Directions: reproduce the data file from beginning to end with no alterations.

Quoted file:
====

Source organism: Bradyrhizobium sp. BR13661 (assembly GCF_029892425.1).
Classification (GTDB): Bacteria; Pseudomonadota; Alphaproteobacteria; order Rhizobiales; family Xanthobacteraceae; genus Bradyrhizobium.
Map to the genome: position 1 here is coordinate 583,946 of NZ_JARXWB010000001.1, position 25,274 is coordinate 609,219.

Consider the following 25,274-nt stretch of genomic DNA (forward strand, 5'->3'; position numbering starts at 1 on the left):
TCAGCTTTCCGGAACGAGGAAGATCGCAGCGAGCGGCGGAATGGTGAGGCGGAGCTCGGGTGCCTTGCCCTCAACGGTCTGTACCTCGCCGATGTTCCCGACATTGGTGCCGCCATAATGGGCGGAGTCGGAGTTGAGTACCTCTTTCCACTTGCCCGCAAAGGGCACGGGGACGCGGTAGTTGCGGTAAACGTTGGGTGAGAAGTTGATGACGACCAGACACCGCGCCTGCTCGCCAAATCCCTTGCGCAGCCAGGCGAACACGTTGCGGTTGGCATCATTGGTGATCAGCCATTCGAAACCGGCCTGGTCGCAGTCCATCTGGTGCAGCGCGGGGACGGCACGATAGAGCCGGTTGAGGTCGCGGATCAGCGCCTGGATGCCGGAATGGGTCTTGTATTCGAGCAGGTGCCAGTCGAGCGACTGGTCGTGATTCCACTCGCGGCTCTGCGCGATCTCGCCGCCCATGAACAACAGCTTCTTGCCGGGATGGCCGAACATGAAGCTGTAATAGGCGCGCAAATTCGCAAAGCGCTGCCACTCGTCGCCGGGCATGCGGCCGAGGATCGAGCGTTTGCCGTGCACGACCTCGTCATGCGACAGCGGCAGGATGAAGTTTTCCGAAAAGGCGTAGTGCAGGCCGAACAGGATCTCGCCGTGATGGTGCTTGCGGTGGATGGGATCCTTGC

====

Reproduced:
Source organism: Bradyrhizobium sp. BR13661 (assembly GCF_029892425.1).
Classification (GTDB): Bacteria; Pseudomonadota; Alphaproteobacteria; order Rhizobiales; family Xanthobacteraceae; genus Bradyrhizobium.
Map to the genome: position 1 here is coordinate 583,946 of NZ_JARXWB010000001.1, position 25,274 is coordinate 609,219.

Consider the following 25,274-nt stretch of genomic DNA (forward strand, 5'->3'; position numbering starts at 1 on the left):
TCAGCTTTCCGGAACGAGGAAGATCGCAGCGAGCGGCGGAATGGTGAGGCGGAGCTCGGGTGCCTTGCCCTCAACGGTCTGTACCTCGCCGATGTTCCCGACATTGGTGCCGCCATAATGGGCGGAGTCGGAGTTGAGTACCTCTTTCCACTTGCCCGCAAAGGGCACGGGGACGCGGTAGTTGCGGTAAACGTTGGGTGAGAAGTTGATGACGACCAGACACCGCGCCTGCTCGCCAAATCCCTTGCGCAGCCAGGCGAACACGTTGCGGTTGGCATCATTGGTGATCAGCCATTCGAAACCGGCCTGGTCGCAGTCCATCTGGTGCAGCGCGGGGACGGCACGATAGAGCCGGTTGAGGTCGCGGATCAGCGCCTGGATGCCGGAATGGGTCTTGTATTCGAGCAGGTGCCAGTCGAGCGACTGGTCGTGATTCCACTCGCGGCTCTGCGCGATCTCGCCGCCCATGAACAACAGCTTCTTGCCGGGATGGCCGAACATGAAGCTGTAATAGGCGCGCAAATTCGCAAAGCGCTGCCACTCGTCGCCGGGCATGCGGCCGAGGATCGAGCGTTTGCCGTGCACGACCTCGTCATGCGACAGCGGCAGGATGAAGTTTTCCGAAAAGGCGTAGTGCAGGCCGAACAGGATCTCGCCGTGATGGTGCTTGCGGTGGATGGGATCCTTGC